At least a half-dozen Chicago music venues launched a coalition demanding a “seat at the table” in the planning process for Sterling Bay’s massive Lincoln Yards project, worried they’ll catch the short end of a deal between the developer and concert promoter Live Nation.
In May, Sterling Bay announced it would create at least five dedicated performance spaces for Live Nation concerts within Lincoln Yards, on top of a 20,000-seat soccer stadium that could double as a concert venue.
Sterling Bay principal Keating Crown said during a public meeting Thursday that Live Nation’s presence in the 53-acre development is “to be determined,” but the company will “own and operate several bars and other venues” on the site.
A few minutes before the meeting began, a group of local nightclub owners held a press conference to announce they’ve formed the Chicago Independent Venues league, or CIVL. They listed eight demands to city leaders and Sterling Bay, including that they slow down the planning process and include more local business owners in discussions over the venue plans.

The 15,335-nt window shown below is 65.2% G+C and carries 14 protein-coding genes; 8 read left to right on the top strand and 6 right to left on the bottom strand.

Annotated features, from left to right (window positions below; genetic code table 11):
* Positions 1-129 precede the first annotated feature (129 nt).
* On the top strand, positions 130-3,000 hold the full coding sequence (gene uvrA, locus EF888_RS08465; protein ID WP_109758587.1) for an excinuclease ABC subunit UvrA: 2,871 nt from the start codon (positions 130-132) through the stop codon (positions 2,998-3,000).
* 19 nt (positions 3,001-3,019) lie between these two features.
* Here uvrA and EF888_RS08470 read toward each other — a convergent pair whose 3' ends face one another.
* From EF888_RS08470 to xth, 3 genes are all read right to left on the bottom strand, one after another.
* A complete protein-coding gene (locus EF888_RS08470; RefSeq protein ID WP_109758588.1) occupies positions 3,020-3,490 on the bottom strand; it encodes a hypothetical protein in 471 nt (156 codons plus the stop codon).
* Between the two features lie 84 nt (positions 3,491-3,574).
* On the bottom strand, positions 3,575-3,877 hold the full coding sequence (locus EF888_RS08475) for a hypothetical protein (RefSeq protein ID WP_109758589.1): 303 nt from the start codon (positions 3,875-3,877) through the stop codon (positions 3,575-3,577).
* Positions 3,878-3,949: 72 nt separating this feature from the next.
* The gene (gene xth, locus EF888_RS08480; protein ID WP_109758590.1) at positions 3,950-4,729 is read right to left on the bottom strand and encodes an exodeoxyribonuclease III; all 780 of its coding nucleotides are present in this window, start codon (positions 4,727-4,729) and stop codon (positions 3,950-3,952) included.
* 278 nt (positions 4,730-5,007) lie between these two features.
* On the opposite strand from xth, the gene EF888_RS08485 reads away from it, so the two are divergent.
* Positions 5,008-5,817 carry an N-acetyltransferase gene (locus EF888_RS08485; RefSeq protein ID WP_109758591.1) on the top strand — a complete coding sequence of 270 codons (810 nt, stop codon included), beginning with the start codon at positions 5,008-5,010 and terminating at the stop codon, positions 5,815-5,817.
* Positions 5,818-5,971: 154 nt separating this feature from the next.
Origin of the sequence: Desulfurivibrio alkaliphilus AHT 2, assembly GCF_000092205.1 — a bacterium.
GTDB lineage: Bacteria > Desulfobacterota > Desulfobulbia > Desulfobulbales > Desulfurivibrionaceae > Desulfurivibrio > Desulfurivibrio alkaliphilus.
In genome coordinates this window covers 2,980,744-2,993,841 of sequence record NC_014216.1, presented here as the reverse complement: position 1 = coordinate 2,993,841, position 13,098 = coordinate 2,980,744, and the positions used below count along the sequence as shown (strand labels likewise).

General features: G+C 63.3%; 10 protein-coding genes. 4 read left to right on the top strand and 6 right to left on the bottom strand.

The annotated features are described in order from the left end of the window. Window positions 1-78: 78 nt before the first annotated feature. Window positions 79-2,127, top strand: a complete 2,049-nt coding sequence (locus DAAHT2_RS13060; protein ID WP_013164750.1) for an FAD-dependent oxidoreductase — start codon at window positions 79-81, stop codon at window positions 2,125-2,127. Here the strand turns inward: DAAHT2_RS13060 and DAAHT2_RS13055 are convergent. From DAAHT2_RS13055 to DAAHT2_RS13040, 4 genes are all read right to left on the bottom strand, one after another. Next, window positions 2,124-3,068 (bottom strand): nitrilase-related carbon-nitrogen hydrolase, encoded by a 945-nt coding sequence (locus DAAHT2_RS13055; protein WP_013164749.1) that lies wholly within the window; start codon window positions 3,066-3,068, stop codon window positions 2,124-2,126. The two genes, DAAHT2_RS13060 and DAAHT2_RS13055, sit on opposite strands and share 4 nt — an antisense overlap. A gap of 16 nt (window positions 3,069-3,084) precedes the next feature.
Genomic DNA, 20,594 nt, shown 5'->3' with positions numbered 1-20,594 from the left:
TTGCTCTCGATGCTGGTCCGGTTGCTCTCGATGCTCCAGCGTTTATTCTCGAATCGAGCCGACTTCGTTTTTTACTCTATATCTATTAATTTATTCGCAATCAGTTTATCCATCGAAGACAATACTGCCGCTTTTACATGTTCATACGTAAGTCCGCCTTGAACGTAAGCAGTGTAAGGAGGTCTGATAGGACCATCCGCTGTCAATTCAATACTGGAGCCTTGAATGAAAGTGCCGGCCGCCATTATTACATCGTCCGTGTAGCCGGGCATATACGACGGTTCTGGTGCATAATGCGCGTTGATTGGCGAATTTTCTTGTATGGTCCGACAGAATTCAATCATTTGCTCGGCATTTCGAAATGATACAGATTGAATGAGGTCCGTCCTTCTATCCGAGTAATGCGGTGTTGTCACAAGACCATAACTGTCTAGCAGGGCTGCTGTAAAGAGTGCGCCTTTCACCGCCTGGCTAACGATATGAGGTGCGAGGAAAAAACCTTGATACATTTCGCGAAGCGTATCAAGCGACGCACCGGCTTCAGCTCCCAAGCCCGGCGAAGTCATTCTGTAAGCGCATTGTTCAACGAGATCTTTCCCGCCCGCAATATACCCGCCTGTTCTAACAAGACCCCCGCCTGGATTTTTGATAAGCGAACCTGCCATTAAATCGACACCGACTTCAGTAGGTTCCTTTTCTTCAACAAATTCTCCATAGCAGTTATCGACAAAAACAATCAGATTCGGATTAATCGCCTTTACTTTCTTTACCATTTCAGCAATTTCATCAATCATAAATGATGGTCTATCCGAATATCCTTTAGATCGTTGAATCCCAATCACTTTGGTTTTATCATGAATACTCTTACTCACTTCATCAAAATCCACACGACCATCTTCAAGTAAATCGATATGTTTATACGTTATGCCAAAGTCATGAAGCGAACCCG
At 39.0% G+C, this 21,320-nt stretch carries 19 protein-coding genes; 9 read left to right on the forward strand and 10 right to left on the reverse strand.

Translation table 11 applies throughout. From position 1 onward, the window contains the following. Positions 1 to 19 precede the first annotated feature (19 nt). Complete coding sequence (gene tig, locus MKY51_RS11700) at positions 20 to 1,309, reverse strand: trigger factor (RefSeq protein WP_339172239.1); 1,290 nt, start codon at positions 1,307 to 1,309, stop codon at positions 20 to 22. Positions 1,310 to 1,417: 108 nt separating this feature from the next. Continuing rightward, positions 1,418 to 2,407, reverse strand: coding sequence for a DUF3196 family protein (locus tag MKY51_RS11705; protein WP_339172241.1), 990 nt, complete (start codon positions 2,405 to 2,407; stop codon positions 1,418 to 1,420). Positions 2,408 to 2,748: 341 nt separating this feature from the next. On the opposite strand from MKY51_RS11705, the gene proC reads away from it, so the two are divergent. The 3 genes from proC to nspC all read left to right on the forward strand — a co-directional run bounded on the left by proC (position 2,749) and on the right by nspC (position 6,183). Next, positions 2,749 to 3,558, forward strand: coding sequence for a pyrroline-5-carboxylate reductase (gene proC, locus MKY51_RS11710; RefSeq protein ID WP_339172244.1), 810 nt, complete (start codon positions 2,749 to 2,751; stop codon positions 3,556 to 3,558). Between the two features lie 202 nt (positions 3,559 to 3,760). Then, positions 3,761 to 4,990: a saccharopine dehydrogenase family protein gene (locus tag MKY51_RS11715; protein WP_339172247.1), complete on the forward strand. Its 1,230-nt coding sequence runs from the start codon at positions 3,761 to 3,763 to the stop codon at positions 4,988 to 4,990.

“Six venues in that space is going to change the music culture in this city substantially … and our message is that we need a thorough and transparent process to talk about it,” said Robert Gomez, owner of the Subterranean nightclub and co-chair of the venue owners’ group. “It’s time to stop with the closed-door meetings.”
The owners of The Hideout, a century-old music venue at the doorstep of the planned Lincoln Yards site, have rallied neighbors to challenge the city’s efforts to create a new tax increment financing district that would fund public infrastructure work around the development.
Alderman Brian Hopkins (2nd) vowed this month to designate The Hideout as a historic landmark, and Sterling Bay managing principal Andy Gloor said Thursday his company has no intention of buying the land underneath the bar. In August, the developer bought two other properties on the same block as The Hideout.
Owners of well-known Chicago music venues like The Empty Bottle, The Whistler, Metro, Promontory and Thalia Hall also have joined the coalition.